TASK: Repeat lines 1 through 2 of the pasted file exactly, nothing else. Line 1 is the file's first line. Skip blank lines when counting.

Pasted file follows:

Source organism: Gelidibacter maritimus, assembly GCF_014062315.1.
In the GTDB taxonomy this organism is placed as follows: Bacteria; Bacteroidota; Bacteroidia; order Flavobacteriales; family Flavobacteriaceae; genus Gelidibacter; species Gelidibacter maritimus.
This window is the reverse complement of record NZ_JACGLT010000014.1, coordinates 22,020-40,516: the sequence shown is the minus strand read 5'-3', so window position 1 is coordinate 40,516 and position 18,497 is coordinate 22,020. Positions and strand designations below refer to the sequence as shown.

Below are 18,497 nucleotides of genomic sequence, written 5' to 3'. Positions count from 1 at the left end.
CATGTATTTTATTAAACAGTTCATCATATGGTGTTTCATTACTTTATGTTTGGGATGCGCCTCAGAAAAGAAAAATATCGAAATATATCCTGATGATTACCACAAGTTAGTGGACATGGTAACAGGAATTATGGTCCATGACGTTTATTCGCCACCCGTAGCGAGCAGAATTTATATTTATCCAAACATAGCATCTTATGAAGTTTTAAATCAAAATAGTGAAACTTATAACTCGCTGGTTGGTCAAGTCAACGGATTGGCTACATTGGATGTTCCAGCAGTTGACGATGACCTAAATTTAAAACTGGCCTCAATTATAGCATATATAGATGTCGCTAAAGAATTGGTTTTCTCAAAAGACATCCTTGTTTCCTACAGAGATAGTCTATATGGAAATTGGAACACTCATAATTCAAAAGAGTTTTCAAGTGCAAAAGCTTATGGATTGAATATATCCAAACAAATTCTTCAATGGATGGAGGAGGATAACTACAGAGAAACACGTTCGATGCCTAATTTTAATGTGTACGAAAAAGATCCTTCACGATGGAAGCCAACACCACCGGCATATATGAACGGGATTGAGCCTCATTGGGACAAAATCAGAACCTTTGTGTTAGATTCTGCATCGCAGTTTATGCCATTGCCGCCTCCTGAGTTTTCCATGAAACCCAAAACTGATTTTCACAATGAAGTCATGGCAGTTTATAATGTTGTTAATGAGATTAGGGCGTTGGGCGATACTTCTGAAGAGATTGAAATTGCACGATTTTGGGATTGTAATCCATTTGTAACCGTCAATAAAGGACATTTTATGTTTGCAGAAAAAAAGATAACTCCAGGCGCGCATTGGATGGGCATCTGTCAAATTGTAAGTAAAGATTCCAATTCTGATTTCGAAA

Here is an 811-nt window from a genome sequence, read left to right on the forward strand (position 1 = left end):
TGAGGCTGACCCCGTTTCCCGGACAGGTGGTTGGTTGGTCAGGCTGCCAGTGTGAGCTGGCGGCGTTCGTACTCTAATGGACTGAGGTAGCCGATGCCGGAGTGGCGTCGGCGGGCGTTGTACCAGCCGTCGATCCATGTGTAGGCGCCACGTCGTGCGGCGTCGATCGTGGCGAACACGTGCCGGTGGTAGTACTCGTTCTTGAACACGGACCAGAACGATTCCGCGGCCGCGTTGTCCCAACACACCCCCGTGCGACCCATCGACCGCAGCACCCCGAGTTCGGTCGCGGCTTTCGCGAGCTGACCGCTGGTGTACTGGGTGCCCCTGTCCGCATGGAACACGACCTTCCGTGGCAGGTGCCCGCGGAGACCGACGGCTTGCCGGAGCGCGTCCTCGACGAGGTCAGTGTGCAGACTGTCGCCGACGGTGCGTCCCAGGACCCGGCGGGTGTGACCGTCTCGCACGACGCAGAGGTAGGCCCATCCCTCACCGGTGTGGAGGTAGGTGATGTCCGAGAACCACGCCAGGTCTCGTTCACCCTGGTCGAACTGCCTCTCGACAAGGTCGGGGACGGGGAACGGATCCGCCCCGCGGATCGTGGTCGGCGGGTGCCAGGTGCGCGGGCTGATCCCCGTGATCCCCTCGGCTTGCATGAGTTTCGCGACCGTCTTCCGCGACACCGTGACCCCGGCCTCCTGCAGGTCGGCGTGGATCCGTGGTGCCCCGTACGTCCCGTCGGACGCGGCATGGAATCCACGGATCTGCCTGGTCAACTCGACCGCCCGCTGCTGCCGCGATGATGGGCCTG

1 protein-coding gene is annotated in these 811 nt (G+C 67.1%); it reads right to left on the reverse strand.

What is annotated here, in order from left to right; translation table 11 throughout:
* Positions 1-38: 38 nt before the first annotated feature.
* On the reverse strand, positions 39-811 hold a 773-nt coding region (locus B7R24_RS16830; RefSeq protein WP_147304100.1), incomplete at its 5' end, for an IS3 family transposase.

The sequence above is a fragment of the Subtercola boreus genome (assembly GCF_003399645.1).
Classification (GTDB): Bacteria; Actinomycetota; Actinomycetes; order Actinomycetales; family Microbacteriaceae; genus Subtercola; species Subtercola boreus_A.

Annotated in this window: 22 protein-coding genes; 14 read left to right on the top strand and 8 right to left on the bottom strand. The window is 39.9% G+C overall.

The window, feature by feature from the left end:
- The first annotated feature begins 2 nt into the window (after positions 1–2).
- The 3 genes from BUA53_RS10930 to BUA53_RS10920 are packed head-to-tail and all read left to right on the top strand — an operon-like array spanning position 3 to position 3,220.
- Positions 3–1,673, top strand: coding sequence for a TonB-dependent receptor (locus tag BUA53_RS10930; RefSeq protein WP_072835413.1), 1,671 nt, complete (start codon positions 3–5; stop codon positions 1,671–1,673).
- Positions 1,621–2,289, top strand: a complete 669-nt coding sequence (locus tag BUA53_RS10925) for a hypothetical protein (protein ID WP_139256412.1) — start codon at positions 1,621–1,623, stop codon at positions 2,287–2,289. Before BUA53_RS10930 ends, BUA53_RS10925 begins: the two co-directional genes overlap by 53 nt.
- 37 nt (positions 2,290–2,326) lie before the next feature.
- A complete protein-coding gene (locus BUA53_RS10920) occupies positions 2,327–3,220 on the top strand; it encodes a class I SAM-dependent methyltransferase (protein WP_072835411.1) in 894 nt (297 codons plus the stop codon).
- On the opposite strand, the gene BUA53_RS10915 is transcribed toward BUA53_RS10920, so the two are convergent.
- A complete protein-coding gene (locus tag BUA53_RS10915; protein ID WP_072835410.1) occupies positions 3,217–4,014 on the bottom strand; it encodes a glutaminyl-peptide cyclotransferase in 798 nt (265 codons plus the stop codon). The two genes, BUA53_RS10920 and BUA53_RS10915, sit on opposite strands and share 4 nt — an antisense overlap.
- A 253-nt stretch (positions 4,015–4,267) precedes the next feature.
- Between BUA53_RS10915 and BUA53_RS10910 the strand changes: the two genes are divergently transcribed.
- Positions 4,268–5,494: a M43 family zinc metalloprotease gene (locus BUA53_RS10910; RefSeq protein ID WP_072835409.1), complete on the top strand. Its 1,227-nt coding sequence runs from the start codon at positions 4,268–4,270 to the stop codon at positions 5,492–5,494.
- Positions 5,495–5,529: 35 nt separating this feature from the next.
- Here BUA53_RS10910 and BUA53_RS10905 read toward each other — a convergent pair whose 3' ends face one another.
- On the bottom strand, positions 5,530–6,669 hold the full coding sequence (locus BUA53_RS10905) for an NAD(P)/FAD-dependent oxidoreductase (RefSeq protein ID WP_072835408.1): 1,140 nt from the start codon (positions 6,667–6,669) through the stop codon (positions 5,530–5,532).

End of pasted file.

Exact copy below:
Source organism: Gelidibacter maritimus, assembly GCF_014062315.1.
In the GTDB taxonomy this organism is placed as follows: Bacteria; Bacteroidota; Bacteroidia; order Flavobacteriales; family Flavobacteriaceae; genus Gelidibacter; species Gelidibacter maritimus.